Tintin and Waterloo

Well, it was about time the B got itself across the Channel.

It was a little last minute and wasn't the longer stint into the depths of France I really wanted to do, but then I was a little uncertain about the B's reliability as it hadn't been on the road much recently and as we all know these cars don't like sitting too much.

A look over a map and I remembered that Belgium was host to a museum dedicated to all things Tintin (or more accurately, Herge, his creator). So with a destination in mind a toe-dipping foray into the continent was set up. Bear in mind that being in the high north of England this also involved a full day of travel down to the south coast in order to catch the tunnel train the following morning.

The trip down to the hotel near the tunnel was trouble-free, both from the B's perspective but more amazingly with regard the motorways. The B ran particularly well, feeling fully on-song all the way down. The next morning we jumped on the train and were over the Channel in no time.

We were going to be staying in Ghent which meant a couple of hours along the motorways along the coast and down into Belgium proper. Unfortunately as this is the main route from Zeebrugge to Calais it was busy with goods vehicles and the road had suffered as a result too.

All this was forgotten as we arrived at our hotel, a very nice Holiday Inn near the Expo, where we were able to park under the reception canopy - no lugging bags up from the car park! A quick stop-off and we headed to the museum. The Herge museum is tucked away a little and not really helped by not having a car park outside and being in the middle of the town's road-work zone, but it's a really nice museum and worth a visit if you are remotely interested in the Tintin books. Unfortunately taking photos is not allowed inside, but suffice to say they have a great deal of display items which bring the books to life.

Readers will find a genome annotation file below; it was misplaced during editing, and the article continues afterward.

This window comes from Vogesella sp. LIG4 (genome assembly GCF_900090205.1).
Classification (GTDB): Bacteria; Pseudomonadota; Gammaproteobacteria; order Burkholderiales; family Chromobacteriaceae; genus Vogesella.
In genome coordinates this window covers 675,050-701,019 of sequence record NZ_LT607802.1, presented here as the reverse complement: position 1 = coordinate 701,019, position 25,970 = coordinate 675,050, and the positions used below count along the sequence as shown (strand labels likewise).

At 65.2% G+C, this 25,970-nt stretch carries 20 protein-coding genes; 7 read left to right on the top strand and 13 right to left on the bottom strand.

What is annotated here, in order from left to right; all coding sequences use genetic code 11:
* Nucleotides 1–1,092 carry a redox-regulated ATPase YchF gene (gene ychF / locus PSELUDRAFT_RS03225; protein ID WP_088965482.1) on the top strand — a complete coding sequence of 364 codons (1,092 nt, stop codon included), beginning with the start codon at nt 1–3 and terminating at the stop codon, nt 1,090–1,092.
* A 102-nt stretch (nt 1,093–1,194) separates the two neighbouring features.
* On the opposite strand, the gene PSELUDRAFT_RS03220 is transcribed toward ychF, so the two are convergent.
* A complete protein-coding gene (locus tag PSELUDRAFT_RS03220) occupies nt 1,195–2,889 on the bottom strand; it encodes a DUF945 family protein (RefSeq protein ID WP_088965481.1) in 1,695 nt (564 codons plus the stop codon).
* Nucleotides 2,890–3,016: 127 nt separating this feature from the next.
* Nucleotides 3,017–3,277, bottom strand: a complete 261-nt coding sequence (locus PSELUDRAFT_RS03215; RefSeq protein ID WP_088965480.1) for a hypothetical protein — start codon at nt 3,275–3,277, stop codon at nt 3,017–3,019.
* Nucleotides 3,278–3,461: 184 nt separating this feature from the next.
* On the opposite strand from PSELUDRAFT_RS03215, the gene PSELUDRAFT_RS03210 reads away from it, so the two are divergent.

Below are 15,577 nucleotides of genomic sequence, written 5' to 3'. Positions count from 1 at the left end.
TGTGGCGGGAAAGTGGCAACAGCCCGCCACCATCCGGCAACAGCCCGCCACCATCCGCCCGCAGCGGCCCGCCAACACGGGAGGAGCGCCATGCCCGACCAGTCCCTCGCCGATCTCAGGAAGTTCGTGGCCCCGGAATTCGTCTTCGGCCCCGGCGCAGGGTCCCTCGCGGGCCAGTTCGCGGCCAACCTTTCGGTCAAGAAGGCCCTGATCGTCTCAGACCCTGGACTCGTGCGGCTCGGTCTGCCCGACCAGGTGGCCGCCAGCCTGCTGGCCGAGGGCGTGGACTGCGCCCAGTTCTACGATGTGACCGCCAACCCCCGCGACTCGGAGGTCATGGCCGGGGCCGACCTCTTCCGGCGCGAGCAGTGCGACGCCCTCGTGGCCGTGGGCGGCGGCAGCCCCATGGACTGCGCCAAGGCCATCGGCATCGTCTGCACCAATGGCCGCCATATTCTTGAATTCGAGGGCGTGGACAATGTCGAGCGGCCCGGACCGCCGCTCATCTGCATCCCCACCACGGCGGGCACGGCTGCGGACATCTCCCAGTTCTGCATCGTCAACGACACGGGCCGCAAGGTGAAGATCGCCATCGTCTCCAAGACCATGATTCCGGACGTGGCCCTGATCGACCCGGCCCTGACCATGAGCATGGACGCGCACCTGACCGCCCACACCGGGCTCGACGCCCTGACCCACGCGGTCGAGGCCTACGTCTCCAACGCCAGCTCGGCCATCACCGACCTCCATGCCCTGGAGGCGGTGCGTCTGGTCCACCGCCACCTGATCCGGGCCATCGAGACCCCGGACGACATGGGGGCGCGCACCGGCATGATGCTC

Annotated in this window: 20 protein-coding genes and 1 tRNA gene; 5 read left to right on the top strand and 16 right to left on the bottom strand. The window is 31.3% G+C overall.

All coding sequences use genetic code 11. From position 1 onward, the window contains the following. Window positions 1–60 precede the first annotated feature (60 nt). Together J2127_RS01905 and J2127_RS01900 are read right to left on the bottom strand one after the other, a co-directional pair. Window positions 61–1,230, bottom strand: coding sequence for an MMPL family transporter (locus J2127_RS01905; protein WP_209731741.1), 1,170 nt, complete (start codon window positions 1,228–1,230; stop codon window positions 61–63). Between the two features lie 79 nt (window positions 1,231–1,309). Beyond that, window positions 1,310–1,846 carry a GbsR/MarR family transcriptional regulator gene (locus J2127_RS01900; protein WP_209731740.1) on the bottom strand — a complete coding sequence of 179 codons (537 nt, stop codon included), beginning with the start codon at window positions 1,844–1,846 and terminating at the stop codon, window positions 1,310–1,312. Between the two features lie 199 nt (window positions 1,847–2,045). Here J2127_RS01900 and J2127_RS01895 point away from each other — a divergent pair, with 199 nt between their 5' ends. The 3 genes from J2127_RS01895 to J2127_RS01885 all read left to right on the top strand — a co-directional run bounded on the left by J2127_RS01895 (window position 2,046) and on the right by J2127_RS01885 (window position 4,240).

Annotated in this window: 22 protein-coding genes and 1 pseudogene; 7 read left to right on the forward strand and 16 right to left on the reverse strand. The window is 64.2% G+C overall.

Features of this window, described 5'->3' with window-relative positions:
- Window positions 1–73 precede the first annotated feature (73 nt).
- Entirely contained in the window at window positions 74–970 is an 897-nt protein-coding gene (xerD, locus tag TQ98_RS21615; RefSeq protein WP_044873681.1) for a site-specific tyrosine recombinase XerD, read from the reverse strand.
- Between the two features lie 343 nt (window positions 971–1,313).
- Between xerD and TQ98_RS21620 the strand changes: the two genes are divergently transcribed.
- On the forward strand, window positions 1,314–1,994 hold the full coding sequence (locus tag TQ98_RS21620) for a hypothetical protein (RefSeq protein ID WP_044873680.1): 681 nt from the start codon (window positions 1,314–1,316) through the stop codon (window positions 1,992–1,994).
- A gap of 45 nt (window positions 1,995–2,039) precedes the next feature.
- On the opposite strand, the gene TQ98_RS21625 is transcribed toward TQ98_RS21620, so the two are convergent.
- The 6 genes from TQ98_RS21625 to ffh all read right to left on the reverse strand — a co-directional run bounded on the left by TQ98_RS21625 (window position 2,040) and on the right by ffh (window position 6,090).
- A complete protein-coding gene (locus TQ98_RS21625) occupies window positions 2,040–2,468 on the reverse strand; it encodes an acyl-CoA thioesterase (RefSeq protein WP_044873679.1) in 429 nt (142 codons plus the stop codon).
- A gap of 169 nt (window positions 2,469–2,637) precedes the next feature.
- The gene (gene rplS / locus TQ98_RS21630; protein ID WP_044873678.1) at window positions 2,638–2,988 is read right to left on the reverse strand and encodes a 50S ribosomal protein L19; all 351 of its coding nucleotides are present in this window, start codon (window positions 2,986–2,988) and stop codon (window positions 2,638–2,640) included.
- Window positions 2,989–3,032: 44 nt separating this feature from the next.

Not too far away from the museum is Waterloo so we made a small detour to visit a few of the landmarks. La Haye Sainte farmhouse was top of my want-to-see list as I'd had an Airfix model of it as a kid. The farmhouse is privately owned now and not open to the public and sits on a busy road so you can only really view it from across the way, but it looks just like it would have back then and is really a huge structure - that model was way out of scale! There is a pull-in nearby and we parked the B up and walked down the footpath to take a closer look at the various plaque memorials to the factions which fought over the buildings in 1815.

A little further up the road was La Belle Alliance and a bit further still is the Caillou farmhouse where Napoleon spent the night before the battle. This has a pleasant little car park with a statue and gates topped with musket bayonets. Behind La Haye Sainte is the Lion Mound, a huge man-made hill topped with a large lion statue and next to this is what looks to be a new underground museum dedicated to the battle.

The next day we spent in Ghent itself - very pretty and easily accessible from our hotel by tram - and then headed back to Calais the following day. Once back in England we had a few issues with the B, but more on that later. In all this was a great trip, definitely looking forward to the next one.

Holiday Inn Ghent
On the Euro Tunnel
Parked up
Herge Museum
La Haye Sainte farmhouse
At La Haye Sainte
Caillou farmhouse
Route Napoleon
Packed ready for the return trip
En route to Calais